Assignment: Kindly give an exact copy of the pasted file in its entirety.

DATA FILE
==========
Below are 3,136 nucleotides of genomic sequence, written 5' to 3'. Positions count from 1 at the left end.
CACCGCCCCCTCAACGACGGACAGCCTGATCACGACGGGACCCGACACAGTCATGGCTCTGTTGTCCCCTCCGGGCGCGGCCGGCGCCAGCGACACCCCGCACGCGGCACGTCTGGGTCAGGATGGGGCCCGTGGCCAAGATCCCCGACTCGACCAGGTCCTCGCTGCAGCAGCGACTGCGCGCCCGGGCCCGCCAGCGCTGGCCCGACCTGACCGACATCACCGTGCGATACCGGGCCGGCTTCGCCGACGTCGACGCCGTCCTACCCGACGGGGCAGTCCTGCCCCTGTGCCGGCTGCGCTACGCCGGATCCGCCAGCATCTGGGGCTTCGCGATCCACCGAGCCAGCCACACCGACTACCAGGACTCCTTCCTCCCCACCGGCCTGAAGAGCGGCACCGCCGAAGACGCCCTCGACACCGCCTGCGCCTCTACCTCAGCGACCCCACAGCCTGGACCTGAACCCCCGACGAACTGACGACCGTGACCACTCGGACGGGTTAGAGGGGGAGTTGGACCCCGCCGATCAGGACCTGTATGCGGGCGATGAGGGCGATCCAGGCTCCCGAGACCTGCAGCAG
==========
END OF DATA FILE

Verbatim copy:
Below are 3,136 nucleotides of genomic sequence, written 5' to 3'. Positions count from 1 at the left end.
CACCGCCCCCTCAACGACGGACAGCCTGATCACGACGGGACCCGACACAGTCATGGCTCTGTTGTCCCCTCCGGGCGCGGCCGGCGCCAGCGACACCCCGCACGCGGCACGTCTGGGTCAGGATGGGGCCCGTGGCCAAGATCCCCGACTCGACCAGGTCCTCGCTGCAGCAGCGACTGCGCGCCCGGGCCCGCCAGCGCTGGCCCGACCTGACCGACATCACCGTGCGATACCGGGCCGGCTTCGCCGACGTCGACGCCGTCCTACCCGACGGGGCAGTCCTGCCCCTGTGCCGGCTGCGCTACGCCGGATCCGCCAGCATCTGGGGCTTCGCGATCCACCGAGCCAGCCACACCGACTACCAGGACTCCTTCCTCCCCACCGGCCTGAAGAGCGGCACCGCCGAAGACGCCCTCGACACCGCCTGCGCCTCTACCTCAGCGACCCCACAGCCTGGACCTGAACCCCCGACGAACTGACGACCGTGACCACTCGGACGGGTTAGAGGGGGAGTTGGACCCCGCCGATCAGGACCTGTATGCGGGCGATGAGGGCGATCCAGGCTCCCGAGACCTGCAGCAG